Politics of 'SNL' 40th Seating: How Taylor Swift Ended Up Next to Sarah Palin

Lorne Michaels - P 2015
AP Images/Invision

Lorne Michaels - P 2015

Lorne Michaels spent longest next to Jack Nicholson in the audience, as A-listers jockeyed for prime real estate.

A version of this story first appeared in the Feb. 27 issue of The Hollywood Reporter magazine.

While SNL’s 40th anniversary was a ratings hit (more than 23 million tuned in), the action offscreen was also entertaining — especially considering the space constraints of packing the horde of celebrities and alumni into Studio 8H.

Young NBC staffers, carrying lists with names and seat assignments, rushed to get everyone seated in time for the 8 p.m. live show — a task that made the seating plan at an inauguration look like a child's birthday party. Performers had to be seated reasonably close to an aisle seat, prime real estate claimed by A-listers like Jack Nicholson.

Meanwhile, political figures were not segregated: Three New York mayors — David Dinkins, Rudy Giuliani and Bill de Blasio — sat widely separated while Sarah Palin had an excellent seat on the aisle next to Taylor Swift. A few rows up, sports fans stopped to shake hands with Derek Jeter. (Lorne Michaels, who is a Yankee season-ticket holder, also found room for others with pinstriped histories, including Joe Torre, David Cone and David Wells.)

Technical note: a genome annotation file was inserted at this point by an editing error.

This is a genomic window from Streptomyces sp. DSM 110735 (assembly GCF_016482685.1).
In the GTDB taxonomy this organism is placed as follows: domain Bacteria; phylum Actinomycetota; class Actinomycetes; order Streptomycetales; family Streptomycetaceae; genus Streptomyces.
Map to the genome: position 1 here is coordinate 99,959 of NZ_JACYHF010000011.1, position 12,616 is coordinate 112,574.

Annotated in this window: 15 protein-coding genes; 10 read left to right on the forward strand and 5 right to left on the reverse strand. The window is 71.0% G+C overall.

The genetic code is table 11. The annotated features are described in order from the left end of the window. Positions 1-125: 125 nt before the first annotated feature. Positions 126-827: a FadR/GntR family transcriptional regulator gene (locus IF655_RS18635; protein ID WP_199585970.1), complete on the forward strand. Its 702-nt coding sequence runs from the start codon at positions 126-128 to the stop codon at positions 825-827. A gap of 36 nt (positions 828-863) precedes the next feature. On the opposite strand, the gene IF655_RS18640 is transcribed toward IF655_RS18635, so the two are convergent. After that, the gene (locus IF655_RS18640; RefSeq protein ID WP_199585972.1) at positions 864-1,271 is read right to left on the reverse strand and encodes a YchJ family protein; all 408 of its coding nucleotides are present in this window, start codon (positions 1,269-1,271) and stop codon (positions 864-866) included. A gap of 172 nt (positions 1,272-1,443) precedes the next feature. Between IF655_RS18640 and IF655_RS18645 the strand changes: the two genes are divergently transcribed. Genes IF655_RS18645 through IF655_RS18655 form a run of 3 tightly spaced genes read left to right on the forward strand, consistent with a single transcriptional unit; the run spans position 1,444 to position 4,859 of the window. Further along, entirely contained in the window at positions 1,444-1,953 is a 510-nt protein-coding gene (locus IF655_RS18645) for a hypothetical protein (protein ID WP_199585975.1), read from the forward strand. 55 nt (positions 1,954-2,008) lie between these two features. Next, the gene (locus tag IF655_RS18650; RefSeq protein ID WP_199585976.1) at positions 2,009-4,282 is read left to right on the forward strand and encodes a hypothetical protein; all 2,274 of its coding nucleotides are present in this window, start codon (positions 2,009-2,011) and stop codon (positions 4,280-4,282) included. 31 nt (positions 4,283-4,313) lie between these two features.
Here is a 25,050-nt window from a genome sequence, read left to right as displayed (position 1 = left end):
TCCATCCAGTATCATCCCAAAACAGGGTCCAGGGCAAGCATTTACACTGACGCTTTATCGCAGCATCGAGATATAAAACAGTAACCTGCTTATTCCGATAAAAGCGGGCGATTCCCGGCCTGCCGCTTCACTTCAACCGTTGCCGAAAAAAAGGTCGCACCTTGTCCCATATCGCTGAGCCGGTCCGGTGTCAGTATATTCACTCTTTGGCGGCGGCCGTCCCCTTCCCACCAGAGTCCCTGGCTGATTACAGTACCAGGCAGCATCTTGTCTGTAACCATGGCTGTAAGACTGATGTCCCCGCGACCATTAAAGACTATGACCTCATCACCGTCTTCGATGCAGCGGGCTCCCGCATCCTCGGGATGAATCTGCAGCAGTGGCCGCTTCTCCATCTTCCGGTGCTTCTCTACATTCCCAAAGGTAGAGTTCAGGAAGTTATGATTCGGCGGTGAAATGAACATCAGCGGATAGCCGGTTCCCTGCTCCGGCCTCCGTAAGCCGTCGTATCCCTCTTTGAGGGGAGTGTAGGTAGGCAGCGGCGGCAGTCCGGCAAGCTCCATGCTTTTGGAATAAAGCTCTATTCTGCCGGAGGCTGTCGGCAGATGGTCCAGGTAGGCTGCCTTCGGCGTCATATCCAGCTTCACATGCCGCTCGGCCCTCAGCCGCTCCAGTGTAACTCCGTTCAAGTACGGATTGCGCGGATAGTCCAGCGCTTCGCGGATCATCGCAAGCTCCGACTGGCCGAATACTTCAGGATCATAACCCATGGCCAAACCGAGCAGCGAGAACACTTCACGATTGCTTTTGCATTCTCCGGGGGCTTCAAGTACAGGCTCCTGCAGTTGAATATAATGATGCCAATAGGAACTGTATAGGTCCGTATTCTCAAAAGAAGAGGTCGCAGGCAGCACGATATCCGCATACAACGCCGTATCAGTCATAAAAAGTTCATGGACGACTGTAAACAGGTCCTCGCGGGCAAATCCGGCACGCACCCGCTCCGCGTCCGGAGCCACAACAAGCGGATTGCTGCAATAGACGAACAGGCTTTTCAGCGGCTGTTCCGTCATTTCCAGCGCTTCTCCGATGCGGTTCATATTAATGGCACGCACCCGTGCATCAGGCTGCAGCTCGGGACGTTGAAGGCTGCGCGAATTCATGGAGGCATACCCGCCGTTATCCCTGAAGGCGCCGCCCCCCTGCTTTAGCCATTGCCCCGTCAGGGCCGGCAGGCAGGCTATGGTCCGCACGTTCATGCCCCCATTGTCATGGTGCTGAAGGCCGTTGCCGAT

Giuliani recalled that the show was not especially noticed in Washington during its first season. But by the second year, a presidential election year, "Everybody was watching," he said. That continued during the Reagan administration, which he worked for.

"Reagan would watch and critique everything," Giuliani noted. "He would say things like: 'Well, they didn't get Howard Baker's voice right.'"

His take was that it was almost always a good thing when SNL chose to pick on a politician. "It meant you were on the map," Giuliani said, recalling his first time as a target, when the show did a sketch about his mayoral inauguration, when his then-7-year-old son Andrew famously mugged all the way through his dad's speech.

"They had Chris Farley playing Andrew and climbing all over me," Giuliani said. "I thought it was very funny; my wife didn't."

For the anniversary special, with its length and the demand to work in so many performers, the show's production magic was also quite serious. Stage hands — all in black tie instead of their usual workman's outfits — flew about during commercials, their task made even more difficult because, unlike every regular edition of SNL, this one was produced with no dress rehearsal. The rousing ovation inspired by Wayne and Garth choosing "the crew" as the top item on their Wayne's World list of SNL strengths, was not the least bit forced or fake. 

Back to the anniversary audience: The most unexpected face in the seats belonged to Michaels himself. He made some of his usual strolls around the sets during breaks, but he also sat with his many guests for long stretches, including most of the show's last half-hour when he dropped into a seat next to Nicholson. 

Afterward at the high-octane afterparty at the Plaza Hotel, Michaels accepted congratulations with relief: "The show happened."